After years of isolation, brought on by UN sanctions, Libya is today easing itself back into the world economy and is keen to lure foreign investments to its oil sector. It is a move that is supported and encouraged by country’s leader, Mouammar Qadhafi.
UN sanctions were imposed against Libya in April 1992, after it refused to turn over two Libyan nationals, accused of responsibility for the 1988 bombing of Pan Am Flight 103 over Lockerbie, Scotland.
The sanctions were suspended on April 2000, when the United States, Britain and Libya agreed on conditions for the hand-over for trial of the two men in the Netherlands.
A key Libyan goal is to increase the oil production in the country from a stagnant 1.4 million barrels per day to 2 million bpd, over a five-year period. This clearly is achievable only with massive foreign help and investment.
Last November, Libya unveiled a new long term energy plan, which included $10 billion in foreign investments in oil and gas exploration over the coming decade.
According to Ahmed Abdel-Karim , the head of the National Oil Company of Libya ( NOC ), $6 billion in investments will be allocated to existing oil and gas fields, $3 billion to refineries and $500 million to the upgrade of a petrochemical plant.
Libya is about to tender 70 percent of its oil and gas acreage for exploration. Eventually 137 blocks will be put up for tender, covering 835,000 square kilometers of territory.
In the meantime, up for grabs are 96 blocks—53 in the Sirte basin, 13 offshore, six in the Ghadames basin, 13 in the Murzuk basin, eight in the Cyrenaica basin, three in the Tripolitania basin, and the entire Kufra basin.
But the conditions of tenders are harsh. There are no royalties, signature bonuses or withholding taxes. Libya will take 50 percent share in the projects, but it will a full share of operating costs, and 50 percent of the development costs.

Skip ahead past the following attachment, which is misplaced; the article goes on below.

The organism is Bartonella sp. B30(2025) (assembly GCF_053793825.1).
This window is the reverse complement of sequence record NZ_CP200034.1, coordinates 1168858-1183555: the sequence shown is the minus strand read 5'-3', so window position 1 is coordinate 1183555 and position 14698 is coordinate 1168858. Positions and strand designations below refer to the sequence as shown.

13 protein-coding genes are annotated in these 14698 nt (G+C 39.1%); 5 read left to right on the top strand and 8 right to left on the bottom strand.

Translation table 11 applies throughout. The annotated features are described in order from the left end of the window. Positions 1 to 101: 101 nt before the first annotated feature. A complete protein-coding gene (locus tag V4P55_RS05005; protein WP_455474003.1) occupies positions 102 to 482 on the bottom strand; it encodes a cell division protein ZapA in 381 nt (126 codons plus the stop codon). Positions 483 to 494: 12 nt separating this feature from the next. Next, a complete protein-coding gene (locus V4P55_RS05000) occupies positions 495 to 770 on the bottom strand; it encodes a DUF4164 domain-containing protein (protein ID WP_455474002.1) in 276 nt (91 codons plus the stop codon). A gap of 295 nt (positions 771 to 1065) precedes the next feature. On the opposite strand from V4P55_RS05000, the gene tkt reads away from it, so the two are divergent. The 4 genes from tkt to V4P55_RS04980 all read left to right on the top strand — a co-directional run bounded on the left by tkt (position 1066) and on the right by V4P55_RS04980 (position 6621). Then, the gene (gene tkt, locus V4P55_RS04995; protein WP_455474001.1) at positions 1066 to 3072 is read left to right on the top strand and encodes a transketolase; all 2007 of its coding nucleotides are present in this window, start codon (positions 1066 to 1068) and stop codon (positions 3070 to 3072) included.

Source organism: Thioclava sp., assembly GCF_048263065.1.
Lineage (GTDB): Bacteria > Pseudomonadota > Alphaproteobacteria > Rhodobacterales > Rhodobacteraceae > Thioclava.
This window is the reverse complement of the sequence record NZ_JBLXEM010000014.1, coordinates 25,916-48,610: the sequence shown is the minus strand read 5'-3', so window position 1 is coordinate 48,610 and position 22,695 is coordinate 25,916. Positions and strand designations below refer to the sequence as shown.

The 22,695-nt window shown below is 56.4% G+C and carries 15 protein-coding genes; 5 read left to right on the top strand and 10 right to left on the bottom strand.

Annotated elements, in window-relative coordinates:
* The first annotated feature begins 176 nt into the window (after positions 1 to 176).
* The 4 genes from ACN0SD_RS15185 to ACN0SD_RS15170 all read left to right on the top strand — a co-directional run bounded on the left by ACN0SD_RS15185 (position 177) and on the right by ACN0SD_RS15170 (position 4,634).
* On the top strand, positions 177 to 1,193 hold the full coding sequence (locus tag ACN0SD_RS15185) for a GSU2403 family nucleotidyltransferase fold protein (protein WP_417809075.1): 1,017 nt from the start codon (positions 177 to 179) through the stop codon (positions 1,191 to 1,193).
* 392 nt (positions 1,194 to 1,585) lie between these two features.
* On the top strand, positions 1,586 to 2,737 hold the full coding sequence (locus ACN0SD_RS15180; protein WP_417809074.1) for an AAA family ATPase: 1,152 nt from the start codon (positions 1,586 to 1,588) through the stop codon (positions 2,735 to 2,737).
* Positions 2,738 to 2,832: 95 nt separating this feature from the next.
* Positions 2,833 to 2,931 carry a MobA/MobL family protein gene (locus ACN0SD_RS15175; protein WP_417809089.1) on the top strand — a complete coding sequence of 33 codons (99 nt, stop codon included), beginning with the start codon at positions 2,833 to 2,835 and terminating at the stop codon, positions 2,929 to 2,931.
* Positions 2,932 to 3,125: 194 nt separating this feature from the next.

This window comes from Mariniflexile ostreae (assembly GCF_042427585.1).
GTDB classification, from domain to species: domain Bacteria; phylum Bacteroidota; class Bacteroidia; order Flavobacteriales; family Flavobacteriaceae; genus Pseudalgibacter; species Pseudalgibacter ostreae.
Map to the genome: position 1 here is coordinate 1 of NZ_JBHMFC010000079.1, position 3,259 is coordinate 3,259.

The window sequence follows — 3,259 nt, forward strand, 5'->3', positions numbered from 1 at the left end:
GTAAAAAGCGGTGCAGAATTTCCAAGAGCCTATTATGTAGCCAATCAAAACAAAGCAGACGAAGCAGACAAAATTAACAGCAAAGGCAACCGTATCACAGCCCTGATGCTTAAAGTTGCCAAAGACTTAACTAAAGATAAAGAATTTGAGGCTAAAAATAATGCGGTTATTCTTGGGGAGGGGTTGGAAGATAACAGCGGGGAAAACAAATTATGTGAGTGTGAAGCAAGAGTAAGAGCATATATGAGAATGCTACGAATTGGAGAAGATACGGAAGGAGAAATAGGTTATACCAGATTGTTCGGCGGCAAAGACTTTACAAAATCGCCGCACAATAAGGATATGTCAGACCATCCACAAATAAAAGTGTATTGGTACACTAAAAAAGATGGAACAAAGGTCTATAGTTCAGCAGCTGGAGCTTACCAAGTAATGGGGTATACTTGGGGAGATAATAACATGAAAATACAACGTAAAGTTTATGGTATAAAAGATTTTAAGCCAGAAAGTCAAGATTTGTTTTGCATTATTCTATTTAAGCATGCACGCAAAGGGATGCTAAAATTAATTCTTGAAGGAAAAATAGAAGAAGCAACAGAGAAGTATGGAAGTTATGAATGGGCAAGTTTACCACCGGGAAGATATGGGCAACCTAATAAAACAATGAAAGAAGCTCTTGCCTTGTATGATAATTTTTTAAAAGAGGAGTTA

According to Abdel-Karim detailed negotiations with potential investors will start early in 2001 and agreements will be signed in June 2001.
Several companies are reportedly establishing consortiums in order to maximize their odds for winning concessions.
When, on September 1, 1969, Qadhafi came to power in a military coup at the age of 27, one of his first acts was to nationalize the mainly U.S.-owned oil fields.
But companies such as AGIP of Italy and Total of France have produced about 30 percent of Libya's oil since the 1980s, with its own oil company producing the rest.
In 2000, a new law was introduces, which restrictions on foreign companies operating in the country. operators stretching back nearly 40 years. This will open up the nationalised oil and gas sectors to tenders from foreign investors.
The new law was announced by Libya’s energy minister, Abdullah al-Badri, at a Geneva conference in April, 2000. Registration for the conference almost doubled when news was received that the UN sanctions were being relaxed.
Oil reserves in Libya are are around 30 billion barrels or 3 percent of known world resources, and 3 trillion cubic meters of natural gas. – ( Albawaba-MEBG)
© 2001 Mena Report (www.menareport.com )